China retaliates against US tariffs with levy on $50bn worth of goods

China's deputy finance minister insisted his country does not want a trade war

China retaliates against US tariffs with levy on $50bn worth of goods

Chinese Finance Vice Minister Zhu Guangyao speaks during a press conference on Sino-US trade issues in Beijing. Picture by: Andy Wong/AP/Press Association Images

Fears of a trade war between China and the US have intensified, after Chinese authorities announced a batch of retaliatory tariffs on $50 billion worth of American goods.

The Trump administration yesterday announced a planned 25% tariff on a wide selection of items from China - ranging from industrial machines, steel and airplane parts to television sets and weapons (such as rocket launchers and military rifles).

In a statement, US officials said: "The US Trade Representative [Robert Lighthizer] has determined that the acts, policies, and practices of the Government of China related to technology transfer, intellectual property, and innovation covered in the investigation are unreasonable or discriminatory and burden or restrict US commerce."

Officials said the hundreds of items listed are worth around $50 billion in trade for China.

It has now prompted a swift response from China, where authorities today announced a tit-for-tat list of goods now facing 25% tariffs - again said to represent a trading value of $50 billion.

Items on the Chinese list include agricultural exports such as soybeans, and vehicles including some airplanes and trucks.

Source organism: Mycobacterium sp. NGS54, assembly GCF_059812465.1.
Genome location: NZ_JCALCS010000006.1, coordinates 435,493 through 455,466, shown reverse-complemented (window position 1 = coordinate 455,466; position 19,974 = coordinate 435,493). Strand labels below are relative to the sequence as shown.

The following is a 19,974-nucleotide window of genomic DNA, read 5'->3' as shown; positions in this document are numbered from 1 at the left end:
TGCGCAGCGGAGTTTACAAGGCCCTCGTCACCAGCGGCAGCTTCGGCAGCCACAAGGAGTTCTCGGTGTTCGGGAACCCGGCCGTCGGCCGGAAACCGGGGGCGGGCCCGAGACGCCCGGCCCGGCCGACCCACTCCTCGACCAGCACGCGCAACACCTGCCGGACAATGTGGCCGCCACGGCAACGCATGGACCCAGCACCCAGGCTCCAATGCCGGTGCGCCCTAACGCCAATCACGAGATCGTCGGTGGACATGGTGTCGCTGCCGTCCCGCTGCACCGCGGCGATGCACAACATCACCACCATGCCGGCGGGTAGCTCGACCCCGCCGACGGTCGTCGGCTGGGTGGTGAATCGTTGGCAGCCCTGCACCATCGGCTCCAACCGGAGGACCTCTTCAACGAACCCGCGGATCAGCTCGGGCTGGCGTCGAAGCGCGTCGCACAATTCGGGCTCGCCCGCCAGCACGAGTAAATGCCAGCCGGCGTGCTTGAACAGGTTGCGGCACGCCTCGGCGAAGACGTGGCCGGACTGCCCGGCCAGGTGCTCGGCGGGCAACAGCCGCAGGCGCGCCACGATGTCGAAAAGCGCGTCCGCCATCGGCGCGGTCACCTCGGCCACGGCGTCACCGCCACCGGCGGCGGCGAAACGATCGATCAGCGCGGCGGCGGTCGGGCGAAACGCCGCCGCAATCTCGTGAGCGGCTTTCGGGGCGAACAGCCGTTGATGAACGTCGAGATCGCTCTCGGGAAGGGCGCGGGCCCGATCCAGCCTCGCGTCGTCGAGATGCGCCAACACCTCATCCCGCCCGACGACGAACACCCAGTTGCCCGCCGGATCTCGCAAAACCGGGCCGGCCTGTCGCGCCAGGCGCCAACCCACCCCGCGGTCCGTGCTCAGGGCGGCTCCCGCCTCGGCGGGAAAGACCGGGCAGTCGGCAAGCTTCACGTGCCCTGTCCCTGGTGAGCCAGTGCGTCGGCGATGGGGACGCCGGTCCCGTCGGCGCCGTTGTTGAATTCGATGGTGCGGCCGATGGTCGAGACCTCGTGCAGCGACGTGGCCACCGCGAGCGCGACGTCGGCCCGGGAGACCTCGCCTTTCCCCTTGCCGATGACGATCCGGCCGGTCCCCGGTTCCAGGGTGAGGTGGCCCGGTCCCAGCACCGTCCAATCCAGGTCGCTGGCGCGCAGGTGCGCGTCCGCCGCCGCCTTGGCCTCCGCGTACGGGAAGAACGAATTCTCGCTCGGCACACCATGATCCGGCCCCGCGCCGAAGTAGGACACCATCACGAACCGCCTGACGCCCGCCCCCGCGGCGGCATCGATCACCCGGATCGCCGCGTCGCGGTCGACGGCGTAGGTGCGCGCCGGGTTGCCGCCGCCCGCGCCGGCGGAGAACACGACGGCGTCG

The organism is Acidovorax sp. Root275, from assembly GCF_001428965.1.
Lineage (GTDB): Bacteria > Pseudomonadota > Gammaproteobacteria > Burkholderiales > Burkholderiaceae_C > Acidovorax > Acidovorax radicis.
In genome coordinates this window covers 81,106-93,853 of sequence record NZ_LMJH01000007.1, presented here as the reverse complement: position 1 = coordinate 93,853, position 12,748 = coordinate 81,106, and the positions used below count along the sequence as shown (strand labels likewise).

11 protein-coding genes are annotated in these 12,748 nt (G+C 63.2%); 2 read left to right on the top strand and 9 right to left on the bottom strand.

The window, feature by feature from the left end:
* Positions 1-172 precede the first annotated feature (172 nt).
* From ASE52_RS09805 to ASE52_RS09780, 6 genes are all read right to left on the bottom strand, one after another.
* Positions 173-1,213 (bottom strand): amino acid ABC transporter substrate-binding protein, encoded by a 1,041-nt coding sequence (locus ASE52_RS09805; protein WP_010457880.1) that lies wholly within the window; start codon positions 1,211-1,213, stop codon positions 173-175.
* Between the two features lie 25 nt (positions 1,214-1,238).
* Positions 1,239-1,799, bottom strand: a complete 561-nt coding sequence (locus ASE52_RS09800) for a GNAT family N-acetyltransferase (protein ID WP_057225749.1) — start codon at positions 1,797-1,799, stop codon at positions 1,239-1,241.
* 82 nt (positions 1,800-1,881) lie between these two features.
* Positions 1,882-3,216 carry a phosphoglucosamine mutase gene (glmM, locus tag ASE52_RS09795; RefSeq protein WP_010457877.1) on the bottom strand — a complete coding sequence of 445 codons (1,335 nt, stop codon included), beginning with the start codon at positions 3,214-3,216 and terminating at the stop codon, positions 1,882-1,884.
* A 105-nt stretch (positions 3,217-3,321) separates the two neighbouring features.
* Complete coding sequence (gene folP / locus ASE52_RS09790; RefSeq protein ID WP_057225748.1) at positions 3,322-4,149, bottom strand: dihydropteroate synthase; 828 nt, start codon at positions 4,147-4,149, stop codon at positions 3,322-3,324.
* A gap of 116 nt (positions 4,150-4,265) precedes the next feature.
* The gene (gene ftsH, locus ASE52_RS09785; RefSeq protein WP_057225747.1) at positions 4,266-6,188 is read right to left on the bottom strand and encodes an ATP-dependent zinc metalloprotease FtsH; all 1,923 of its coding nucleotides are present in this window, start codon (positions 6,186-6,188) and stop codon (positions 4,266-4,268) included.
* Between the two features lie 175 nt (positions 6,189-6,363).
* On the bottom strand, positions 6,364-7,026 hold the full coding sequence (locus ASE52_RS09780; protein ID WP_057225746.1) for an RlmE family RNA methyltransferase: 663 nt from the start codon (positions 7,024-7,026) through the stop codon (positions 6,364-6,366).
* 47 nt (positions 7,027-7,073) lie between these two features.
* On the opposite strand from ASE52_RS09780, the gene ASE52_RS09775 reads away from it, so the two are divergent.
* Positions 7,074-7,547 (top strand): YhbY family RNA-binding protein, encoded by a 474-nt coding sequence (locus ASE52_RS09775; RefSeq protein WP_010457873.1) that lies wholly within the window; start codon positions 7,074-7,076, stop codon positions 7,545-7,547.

"We don't want a trade war"

In a press conference, China's deputy finance minister Zhu Guangyao insisted China did not want a trade war.

He said: "The Chinese side is of the view that China-US trade is mutually beneficial - that is the nature of trade relations between our two countries.

"Given such a scale of economic cooperation, trade frictions are natural and we want to have policy communication and consultation to address such disputes... and we need to address these issues in accordance with World Trade Organisation rules."

He added: "China's attitude is clear - we don't want a trade war, because a trade war would hurt the interests of both countries... and the interests of the world economy."

Trade tensions between the two countries have increased in the wake of Donald Trump's announcement of tariffs on steel and aluminum imports last month - a move which prompted China to hit $3bn worth of US imports with tariffs earlier this week.

President Trump has previously suggested 'trade wars are good', despite strong opposition to the controversial metal tariffs within both his own party and administration.